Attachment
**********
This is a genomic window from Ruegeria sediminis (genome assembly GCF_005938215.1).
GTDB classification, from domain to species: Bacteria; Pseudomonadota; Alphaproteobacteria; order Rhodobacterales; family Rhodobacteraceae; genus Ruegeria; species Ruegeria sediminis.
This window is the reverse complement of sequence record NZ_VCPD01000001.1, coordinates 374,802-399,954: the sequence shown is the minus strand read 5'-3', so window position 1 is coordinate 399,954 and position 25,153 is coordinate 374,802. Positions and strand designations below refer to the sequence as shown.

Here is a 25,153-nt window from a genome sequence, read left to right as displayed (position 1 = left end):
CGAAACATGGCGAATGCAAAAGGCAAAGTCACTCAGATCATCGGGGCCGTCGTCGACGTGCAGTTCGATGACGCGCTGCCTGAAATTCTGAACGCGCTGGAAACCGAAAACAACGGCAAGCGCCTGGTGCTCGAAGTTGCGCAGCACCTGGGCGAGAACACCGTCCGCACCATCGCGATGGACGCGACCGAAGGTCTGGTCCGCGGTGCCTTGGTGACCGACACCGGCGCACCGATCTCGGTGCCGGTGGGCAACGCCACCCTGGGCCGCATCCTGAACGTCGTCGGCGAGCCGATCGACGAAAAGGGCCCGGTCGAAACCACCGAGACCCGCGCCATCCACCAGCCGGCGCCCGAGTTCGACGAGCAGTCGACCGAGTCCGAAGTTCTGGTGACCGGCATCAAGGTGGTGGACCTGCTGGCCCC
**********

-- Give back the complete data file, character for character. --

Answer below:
This is a genomic window from Ruegeria sediminis (genome assembly GCF_005938215.1).
GTDB classification, from domain to species: Bacteria; Pseudomonadota; Alphaproteobacteria; order Rhodobacterales; family Rhodobacteraceae; genus Ruegeria; species Ruegeria sediminis.
This window is the reverse complement of sequence record NZ_VCPD01000001.1, coordinates 374,802-399,954: the sequence shown is the minus strand read 5'-3', so window position 1 is coordinate 399,954 and position 25,153 is coordinate 374,802. Positions and strand designations below refer to the sequence as shown.

Here is a 25,153-nt window from a genome sequence, read left to right as displayed (position 1 = left end):
CGAAACATGGCGAATGCAAAAGGCAAAGTCACTCAGATCATCGGGGCCGTCGTCGACGTGCAGTTCGATGACGCGCTGCCTGAAATTCTGAACGCGCTGGAAACCGAAAACAACGGCAAGCGCCTGGTGCTCGAAGTTGCGCAGCACCTGGGCGAGAACACCGTCCGCACCATCGCGATGGACGCGACCGAAGGTCTGGTCCGCGGTGCCTTGGTGACCGACACCGGCGCACCGATCTCGGTGCCGGTGGGCAACGCCACCCTGGGCCGCATCCTGAACGTCGTCGGCGAGCCGATCGACGAAAAGGGCCCGGTCGAAACCACCGAGACCCGCGCCATCCACCAGCCGGCGCCCGAGTTCGACGAGCAGTCGACCGAGTCCGAAGTTCTGGTGACCGGCATCAAGGTGGTGGACCTGCTGGCCCC